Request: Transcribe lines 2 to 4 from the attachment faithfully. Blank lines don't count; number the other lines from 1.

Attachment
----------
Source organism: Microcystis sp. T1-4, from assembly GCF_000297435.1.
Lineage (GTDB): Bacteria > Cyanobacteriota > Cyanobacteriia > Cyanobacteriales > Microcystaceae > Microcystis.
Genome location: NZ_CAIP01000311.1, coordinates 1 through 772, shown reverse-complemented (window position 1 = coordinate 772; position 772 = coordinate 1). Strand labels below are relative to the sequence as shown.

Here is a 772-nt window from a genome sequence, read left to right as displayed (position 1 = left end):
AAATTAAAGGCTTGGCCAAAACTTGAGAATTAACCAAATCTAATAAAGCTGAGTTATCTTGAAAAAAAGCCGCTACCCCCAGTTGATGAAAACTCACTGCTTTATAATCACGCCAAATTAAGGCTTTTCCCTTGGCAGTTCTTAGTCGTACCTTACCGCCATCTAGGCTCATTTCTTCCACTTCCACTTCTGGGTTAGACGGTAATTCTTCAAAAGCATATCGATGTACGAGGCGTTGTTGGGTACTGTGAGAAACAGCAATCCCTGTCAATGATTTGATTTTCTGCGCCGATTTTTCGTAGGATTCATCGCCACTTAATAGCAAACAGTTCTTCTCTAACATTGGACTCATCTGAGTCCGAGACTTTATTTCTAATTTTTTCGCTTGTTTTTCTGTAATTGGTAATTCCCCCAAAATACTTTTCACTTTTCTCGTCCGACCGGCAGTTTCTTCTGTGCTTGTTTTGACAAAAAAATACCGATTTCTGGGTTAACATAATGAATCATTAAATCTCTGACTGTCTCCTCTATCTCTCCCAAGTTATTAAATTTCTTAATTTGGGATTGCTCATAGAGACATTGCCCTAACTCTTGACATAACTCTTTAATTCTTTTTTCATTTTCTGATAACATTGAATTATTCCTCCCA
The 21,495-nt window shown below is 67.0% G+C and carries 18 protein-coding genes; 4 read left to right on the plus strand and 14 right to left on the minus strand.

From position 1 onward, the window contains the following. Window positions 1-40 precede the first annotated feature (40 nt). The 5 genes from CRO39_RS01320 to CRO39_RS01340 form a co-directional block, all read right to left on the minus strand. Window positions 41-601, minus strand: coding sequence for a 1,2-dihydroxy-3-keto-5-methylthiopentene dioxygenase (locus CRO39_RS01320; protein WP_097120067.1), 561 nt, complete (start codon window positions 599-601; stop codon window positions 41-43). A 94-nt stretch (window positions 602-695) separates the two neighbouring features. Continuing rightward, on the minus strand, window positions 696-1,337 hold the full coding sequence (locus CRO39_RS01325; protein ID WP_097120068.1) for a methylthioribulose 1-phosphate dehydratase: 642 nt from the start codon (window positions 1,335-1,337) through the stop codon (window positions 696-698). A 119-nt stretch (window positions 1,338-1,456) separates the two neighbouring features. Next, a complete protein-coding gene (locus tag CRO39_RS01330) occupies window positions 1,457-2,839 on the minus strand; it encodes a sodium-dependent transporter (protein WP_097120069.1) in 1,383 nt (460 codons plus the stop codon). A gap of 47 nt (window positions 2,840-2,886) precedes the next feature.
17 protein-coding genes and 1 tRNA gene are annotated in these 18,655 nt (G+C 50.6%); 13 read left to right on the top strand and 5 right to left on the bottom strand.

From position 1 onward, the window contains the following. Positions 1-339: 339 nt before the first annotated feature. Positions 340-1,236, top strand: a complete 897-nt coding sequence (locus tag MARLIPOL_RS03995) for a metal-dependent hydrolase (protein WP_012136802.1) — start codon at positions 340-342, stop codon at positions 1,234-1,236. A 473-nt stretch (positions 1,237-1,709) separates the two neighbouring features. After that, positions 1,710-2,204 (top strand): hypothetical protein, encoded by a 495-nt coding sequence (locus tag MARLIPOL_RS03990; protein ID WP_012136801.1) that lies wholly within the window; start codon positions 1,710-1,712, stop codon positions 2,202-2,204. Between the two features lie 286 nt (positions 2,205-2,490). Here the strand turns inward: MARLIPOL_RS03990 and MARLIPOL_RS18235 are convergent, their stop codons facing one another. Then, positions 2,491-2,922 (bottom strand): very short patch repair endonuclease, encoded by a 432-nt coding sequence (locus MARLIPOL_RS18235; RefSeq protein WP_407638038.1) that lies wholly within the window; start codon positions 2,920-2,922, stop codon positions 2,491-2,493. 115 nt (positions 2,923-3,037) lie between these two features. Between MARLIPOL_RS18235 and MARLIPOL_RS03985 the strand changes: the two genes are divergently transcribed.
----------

Lineage (GTDB): Bacteria > Cyanobacteriota > Cyanobacteriia > Cyanobacteriales > Microcystaceae > Microcystis.
Genome location: NZ_CAIP01000311.1, coordinates 1 through 772, shown reverse-complemented (window position 1 = coordinate 772; position 772 = coordinate 1). Strand labels below are relative to the sequence as shown.

Here is a 772-nt window from a genome sequence, read left to right as displayed (position 1 = left end):